The long weekend gave me opportunity for three short wanderlusts, whose common feature was the presence of faulting.
Friday I planned to visit a hydrothermal breccia pipe shown on the geologic map at the north end of Aspen Ridge. Aspen Ridge is the easternmost of the north-south ridges that form the Keres Highlands south of the Valles caldera. This rugged country is underlain mostly by Paliza Canyon Formation andesites, basalts, and dacites. This is volcanic rock of variable silica content erupted between about 13 million and 6 million years ago,with the peak around 8 million years ago. In places this was intruded by pulses of rhyolite, high-silica magma, with a particularly large pulse around 6 to 7 million years ago that is mapped as the Bearhead Rhyolite.
A hydrothermal breccia pipe is a small area (in the ballpark of a hundred yards across) underlain by chunks of volcanic rock cemented together with calcite or silica. The ones I will be looking for are located along faults that are also intruded here and there by Bearhead Rhyolite, and so are thought to be associated with this pulse of volcanism.
So Friday I packed my gear, headed out the door … and found the driveway empty. Cindy had assumed I would be home all day and had take the Wandermobile to work. Well, my fault for not telling her my plans. She comes home for lunch and I ask for the car. The weather seems to be holding and I head on out.
And about halfway to the Pajarito Escarpment I notice that the gas is real, real low. I turn on the range indicator; it says I have 82 miles. Well, that should be plenty … on a good highway. I decide to chance it rather than waste time going back for gas; some clouds are beginning to gather and the weather may not hold. I nearly miss my turn onto the forest road, burning some rubber as I (somewhat foolishly) simultaneously hit the brakes and turn my wheel. In fact, I turn sharply enough to wrench something, and my rib cage is hurting as I head up the rather rocky road.
And, halfway up, the low fuel indicator light comes on. I decide I’m pushing my luck too hard, turn around, and head in to Los Alamos for some gas and some more local hiking. I decide to try a branch of the Pueblo Canyon trail from East Park west.
The main attraction on the first leg of the hike is the opposite canyon wall.
As with most images at this site, you can click to embiggen. Though it won’t help much in this case: Most of the canyon is in shadow from clouds building to the south, and brightly lit lower canyon and sky beyond tend to wash out the picture. But we are looking across Pueblo Canyon at North Mesa, which is underlain by multiple flow units of the Tsherige Member, Bandelier Tuff.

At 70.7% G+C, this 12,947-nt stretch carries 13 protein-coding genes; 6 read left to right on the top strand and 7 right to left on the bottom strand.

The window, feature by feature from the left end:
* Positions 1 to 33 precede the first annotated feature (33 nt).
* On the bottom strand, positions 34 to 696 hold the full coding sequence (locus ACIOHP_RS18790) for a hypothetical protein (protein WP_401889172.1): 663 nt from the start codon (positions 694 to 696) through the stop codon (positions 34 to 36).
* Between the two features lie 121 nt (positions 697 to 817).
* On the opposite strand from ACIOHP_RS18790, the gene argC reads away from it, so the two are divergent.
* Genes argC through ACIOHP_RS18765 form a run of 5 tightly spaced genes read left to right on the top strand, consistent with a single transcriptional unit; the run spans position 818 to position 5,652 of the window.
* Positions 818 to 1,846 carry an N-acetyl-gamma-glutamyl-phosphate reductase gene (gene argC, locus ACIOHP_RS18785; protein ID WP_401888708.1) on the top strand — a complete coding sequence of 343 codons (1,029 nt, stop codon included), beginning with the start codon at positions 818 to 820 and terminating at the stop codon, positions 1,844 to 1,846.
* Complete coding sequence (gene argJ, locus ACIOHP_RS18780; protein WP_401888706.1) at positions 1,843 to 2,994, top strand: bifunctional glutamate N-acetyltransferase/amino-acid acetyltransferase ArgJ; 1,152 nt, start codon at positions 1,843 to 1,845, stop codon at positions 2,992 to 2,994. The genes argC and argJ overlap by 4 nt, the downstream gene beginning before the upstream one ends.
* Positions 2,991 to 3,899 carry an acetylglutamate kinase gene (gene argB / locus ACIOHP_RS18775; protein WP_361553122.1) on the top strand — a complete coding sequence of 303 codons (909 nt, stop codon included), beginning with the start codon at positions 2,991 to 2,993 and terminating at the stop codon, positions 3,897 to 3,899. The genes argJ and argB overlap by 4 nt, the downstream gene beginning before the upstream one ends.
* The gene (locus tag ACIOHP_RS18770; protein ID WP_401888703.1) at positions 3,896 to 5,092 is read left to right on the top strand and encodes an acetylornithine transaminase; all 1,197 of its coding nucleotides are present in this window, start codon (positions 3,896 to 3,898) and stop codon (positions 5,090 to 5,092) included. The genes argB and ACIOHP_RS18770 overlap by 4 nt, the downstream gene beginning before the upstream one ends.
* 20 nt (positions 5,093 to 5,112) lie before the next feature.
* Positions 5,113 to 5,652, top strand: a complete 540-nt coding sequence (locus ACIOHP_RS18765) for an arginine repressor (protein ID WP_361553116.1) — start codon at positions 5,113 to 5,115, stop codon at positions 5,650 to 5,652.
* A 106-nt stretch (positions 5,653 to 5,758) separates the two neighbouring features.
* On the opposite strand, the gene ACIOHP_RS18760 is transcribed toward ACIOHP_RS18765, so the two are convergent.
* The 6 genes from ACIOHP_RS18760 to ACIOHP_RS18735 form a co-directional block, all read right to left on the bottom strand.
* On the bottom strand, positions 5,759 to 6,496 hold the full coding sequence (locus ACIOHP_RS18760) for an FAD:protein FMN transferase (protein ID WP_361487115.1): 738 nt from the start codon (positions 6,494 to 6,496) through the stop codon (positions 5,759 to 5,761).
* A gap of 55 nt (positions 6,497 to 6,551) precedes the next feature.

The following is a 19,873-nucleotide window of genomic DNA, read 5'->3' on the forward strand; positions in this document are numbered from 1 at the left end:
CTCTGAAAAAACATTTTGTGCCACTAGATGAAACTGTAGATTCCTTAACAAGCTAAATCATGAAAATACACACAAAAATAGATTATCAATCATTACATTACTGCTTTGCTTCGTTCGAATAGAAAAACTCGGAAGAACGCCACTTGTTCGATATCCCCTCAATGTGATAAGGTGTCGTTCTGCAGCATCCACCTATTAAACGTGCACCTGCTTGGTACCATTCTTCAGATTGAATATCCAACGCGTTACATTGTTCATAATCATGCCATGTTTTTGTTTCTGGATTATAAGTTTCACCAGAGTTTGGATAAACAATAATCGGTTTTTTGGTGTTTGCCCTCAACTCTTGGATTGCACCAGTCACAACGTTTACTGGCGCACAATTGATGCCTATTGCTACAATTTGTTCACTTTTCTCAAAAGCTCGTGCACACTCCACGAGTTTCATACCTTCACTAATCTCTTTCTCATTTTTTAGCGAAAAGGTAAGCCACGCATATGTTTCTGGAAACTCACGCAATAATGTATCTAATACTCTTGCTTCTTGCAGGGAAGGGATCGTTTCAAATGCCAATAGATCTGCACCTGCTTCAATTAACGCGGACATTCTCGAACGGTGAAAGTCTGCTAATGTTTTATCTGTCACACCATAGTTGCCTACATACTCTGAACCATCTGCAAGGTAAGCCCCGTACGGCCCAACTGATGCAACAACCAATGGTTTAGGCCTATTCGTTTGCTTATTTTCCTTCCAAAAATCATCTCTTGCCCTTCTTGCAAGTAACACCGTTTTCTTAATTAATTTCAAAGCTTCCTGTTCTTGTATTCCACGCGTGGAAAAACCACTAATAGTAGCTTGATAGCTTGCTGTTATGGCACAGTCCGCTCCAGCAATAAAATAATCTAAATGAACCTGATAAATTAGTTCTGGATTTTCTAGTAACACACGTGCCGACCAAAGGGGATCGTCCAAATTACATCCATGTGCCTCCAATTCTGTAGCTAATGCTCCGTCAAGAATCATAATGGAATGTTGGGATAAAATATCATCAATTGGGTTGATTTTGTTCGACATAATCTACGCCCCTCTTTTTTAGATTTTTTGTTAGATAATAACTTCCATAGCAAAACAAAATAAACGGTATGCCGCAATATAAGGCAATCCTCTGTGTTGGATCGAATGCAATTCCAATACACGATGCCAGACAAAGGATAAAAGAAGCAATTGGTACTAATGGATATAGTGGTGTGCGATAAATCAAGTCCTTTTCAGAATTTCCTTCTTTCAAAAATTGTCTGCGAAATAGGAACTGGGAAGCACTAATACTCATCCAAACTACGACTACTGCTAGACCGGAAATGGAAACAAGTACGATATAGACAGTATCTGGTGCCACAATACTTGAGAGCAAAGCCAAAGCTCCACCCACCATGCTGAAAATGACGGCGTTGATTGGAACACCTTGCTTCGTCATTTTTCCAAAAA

Long-time readers have heard this spiel before, but, for new readers: the Bandelier Tuff was erupted in a series of explosive volcanic eruptions in the central Jemez, of which the two most enormous were at 1.61 and 1.25 million years ago. These two large eruptions produced a caldera, or giant volcanic crater, over 10 miles across, as hot ash and gas poured out of the ground and emptied the magma chamber below, whose roof then collapsed.
The hot ash and gas formed a red-hot mixture that was heavier than air, and it flowed across the surface for miles in every direction as pyroclastic flows. These destroyed everything in their path, then the ash settled to the surface to consolidate into a soft rock called tuff. The older eruption produced the Otowi Member of the Bandelier Tuff while the more recent eruption produced the Tsherige Member of the Bandelier Tuff and created the Valles caldera we see today.
In some places, the tuff is hundreds of feet thick, showing just how enormous the eruptions were. Here in Pueblo Canyon, the top part of the canyon wall is all Tsherige Member; below are thick beds of sediments that accumulated between the two eruptions, then, half-buried at the base of the cliffs, is the Otowi Member.
Here’s a close up of the intermediate sedimentary beds.
The exposures here are not great, but you can see thin beds of sediments of the Pueblo Canyon Member, Toledo Formation, as it is called. These include quite a lot of pumice from smaller eruptions going on in the Jemez during this time. These were centered in the mountains just northwest of Los Alamos. Beneath the Pueblo Canyon Member are poorly exposed and somewhat featureless beds of Otowi Member.
I continue on down the trail, the find something quite foreign to the area.